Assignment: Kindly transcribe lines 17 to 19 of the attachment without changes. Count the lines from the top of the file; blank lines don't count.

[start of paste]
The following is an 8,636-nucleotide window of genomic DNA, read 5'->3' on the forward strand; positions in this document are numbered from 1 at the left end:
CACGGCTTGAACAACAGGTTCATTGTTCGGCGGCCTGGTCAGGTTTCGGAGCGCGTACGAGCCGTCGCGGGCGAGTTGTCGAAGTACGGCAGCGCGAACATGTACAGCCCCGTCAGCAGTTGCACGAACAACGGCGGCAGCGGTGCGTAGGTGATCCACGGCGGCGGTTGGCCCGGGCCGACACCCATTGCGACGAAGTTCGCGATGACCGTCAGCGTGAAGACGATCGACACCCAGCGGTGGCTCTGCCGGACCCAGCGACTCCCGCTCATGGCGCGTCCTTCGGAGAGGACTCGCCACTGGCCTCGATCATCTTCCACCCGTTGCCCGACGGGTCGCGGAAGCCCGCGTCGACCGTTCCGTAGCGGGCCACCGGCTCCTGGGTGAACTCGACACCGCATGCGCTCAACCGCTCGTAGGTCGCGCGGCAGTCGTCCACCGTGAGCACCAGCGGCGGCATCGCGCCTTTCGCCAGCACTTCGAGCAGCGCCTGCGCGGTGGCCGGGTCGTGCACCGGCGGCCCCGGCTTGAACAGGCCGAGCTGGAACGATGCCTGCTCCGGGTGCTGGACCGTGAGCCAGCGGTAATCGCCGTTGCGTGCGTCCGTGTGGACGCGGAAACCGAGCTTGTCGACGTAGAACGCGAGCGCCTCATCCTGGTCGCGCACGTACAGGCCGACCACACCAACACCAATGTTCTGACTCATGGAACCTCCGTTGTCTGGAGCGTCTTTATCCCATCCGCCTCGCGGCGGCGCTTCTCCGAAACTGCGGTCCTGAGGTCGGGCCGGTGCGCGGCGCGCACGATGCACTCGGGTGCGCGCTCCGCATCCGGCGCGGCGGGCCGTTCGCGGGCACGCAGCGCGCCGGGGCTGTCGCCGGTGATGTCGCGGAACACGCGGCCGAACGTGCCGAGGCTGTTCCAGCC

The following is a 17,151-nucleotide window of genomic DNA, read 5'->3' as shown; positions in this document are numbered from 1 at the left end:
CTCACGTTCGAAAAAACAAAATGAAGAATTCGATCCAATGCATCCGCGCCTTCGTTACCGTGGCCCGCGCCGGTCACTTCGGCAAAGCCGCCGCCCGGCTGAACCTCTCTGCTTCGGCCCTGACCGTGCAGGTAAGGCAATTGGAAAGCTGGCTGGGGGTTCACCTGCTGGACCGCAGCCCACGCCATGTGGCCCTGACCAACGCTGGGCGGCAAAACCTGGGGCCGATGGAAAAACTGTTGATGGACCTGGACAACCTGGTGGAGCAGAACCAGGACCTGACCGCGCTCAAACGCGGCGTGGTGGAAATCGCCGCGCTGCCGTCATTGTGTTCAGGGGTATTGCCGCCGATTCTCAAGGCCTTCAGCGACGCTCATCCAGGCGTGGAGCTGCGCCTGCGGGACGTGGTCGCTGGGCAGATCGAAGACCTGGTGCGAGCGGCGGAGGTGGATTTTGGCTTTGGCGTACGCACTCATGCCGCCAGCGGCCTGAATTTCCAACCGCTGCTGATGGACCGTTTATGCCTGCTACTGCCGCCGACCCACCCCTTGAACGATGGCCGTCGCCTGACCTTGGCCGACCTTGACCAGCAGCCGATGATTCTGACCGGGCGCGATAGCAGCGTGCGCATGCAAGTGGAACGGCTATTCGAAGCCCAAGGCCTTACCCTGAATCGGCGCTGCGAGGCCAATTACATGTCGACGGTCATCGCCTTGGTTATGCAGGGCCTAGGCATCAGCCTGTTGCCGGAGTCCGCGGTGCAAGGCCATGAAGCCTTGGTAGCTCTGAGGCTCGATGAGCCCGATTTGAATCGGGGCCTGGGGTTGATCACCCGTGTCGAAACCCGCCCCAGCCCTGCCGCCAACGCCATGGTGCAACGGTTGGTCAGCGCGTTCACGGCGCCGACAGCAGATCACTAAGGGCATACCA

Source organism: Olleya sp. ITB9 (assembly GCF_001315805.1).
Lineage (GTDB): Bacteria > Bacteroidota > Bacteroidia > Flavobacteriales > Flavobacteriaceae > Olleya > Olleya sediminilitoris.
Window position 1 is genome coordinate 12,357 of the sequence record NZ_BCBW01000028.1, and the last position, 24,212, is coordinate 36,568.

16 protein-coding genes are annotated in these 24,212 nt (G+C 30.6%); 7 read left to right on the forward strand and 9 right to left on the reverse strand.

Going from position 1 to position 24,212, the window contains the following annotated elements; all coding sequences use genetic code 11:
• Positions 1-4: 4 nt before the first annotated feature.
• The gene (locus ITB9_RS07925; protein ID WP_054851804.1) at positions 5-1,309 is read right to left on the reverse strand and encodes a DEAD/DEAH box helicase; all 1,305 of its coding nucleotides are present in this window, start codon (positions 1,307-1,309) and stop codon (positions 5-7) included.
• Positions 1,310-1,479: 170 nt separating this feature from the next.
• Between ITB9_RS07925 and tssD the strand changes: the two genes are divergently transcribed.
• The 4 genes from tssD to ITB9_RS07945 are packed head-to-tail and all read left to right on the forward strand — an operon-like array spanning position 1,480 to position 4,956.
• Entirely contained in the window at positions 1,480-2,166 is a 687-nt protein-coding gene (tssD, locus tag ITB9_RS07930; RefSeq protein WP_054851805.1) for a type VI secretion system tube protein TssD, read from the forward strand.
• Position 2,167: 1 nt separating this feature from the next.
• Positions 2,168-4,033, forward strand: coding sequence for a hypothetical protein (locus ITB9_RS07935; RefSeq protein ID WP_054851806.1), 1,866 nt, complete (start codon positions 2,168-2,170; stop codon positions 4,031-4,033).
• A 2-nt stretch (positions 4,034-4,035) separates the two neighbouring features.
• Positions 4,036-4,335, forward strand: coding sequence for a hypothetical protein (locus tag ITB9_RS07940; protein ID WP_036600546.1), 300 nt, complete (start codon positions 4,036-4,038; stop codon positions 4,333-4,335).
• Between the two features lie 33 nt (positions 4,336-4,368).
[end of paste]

• Positions 2,168-4,033, forward strand: coding sequence for a hypothetical protein (locus ITB9_RS07935; RefSeq protein ID WP_054851806.1), 1,866 nt, complete (start codon positions 2,168-2,170; stop codon positions 4,031-4,033).
• A 2-nt stretch (positions 4,034-4,035) separates the two neighbouring features.
• Positions 4,036-4,335, forward strand: coding sequence for a hypothetical protein (locus tag ITB9_RS07940; protein ID WP_036600546.1), 300 nt, complete (start codon positions 4,036-4,038; stop codon positions 4,333-4,335).